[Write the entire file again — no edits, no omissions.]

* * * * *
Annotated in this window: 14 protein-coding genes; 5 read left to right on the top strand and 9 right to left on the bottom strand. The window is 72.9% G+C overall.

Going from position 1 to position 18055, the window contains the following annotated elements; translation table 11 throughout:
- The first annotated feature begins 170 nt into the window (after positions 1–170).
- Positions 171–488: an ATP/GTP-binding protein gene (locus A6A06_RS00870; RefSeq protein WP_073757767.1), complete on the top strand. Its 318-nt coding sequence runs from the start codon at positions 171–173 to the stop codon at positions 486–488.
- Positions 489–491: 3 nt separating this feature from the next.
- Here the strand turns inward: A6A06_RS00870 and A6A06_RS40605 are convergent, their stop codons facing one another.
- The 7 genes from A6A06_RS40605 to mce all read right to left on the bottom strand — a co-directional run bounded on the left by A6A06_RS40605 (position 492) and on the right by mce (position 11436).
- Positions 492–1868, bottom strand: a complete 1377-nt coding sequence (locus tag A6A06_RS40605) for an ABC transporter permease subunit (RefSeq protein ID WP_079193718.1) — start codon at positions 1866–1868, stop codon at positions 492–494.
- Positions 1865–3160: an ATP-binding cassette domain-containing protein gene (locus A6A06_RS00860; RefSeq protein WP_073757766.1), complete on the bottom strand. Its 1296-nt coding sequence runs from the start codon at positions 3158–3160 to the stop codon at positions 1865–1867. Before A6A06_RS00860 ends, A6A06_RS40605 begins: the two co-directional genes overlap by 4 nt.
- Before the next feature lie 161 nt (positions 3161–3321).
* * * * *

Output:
Annotated in this window: 14 protein-coding genes; 5 read left to right on the top strand and 9 right to left on the bottom strand. The window is 72.9% G+C overall.

Going from position 1 to position 18055, the window contains the following annotated elements; translation table 11 throughout:
- The first annotated feature begins 170 nt into the window (after positions 1–170).
- Positions 171–488: an ATP/GTP-binding protein gene (locus A6A06_RS00870; RefSeq protein WP_073757767.1), complete on the top strand. Its 318-nt coding sequence runs from the start codon at positions 171–173 to the stop codon at positions 486–488.
- Positions 489–491: 3 nt separating this feature from the next.
- Here the strand turns inward: A6A06_RS00870 and A6A06_RS40605 are convergent, their stop codons facing one another.
- The 7 genes from A6A06_RS40605 to mce all read right to left on the bottom strand — a co-directional run bounded on the left by A6A06_RS40605 (position 492) and on the right by mce (position 11436).
- Positions 492–1868, bottom strand: a complete 1377-nt coding sequence (locus tag A6A06_RS40605) for an ABC transporter permease subunit (RefSeq protein ID WP_079193718.1) — start codon at positions 1866–1868, stop codon at positions 492–494.
- Positions 1865–3160: an ATP-binding cassette domain-containing protein gene (locus A6A06_RS00860; RefSeq protein WP_073757766.1), complete on the bottom strand. Its 1296-nt coding sequence runs from the start codon at positions 3158–3160 to the stop codon at positions 1865–1867. Before A6A06_RS00860 ends, A6A06_RS40605 begins: the two co-directional genes overlap by 4 nt.
- Before the next feature lie 161 nt (positions 3161–3321).